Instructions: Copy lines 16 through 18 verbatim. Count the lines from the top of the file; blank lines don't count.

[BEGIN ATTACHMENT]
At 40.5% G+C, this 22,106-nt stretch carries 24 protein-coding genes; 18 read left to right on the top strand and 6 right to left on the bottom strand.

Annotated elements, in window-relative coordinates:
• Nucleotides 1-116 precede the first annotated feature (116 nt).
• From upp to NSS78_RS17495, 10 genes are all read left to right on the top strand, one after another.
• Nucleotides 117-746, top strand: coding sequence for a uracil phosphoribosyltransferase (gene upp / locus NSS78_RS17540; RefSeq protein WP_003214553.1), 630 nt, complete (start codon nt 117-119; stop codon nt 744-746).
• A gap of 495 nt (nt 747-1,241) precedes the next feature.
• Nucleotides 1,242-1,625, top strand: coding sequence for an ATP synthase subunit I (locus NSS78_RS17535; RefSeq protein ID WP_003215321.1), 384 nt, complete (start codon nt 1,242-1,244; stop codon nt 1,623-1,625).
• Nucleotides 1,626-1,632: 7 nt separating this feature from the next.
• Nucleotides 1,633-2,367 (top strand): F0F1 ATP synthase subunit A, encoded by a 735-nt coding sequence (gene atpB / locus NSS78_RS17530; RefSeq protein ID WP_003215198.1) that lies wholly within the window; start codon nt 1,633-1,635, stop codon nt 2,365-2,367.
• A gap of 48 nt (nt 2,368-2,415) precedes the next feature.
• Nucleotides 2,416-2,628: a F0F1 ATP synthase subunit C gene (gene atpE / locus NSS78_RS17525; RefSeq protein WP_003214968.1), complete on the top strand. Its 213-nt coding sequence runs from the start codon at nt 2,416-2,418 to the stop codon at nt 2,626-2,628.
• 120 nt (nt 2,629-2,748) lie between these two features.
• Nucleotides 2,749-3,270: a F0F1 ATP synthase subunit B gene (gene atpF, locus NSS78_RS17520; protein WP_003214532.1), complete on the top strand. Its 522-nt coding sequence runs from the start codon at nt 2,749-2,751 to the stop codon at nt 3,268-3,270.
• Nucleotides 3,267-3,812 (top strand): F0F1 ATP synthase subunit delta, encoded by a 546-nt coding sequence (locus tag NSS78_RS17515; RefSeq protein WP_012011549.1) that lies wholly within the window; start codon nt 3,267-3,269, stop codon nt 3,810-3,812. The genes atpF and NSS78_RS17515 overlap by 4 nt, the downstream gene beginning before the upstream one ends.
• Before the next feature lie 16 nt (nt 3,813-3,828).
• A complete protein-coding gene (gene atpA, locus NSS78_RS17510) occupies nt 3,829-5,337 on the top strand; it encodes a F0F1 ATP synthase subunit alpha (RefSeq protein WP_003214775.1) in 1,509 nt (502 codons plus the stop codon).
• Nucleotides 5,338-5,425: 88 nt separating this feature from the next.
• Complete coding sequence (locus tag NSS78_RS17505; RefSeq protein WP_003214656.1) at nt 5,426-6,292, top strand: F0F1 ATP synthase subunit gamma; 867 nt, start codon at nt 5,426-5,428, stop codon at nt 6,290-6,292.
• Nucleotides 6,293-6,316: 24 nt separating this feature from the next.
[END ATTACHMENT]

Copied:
• A complete protein-coding gene (gene atpA, locus NSS78_RS17510) occupies nt 3,829-5,337 on the top strand; it encodes a F0F1 ATP synthase subunit alpha (RefSeq protein WP_003214775.1) in 1,509 nt (502 codons plus the stop codon).
• Nucleotides 5,338-5,425: 88 nt separating this feature from the next.
• Complete coding sequence (locus tag NSS78_RS17505; RefSeq protein WP_003214656.1) at nt 5,426-6,292, top strand: F0F1 ATP synthase subunit gamma; 867 nt, start codon at nt 5,426-5,428, stop codon at nt 6,290-6,292.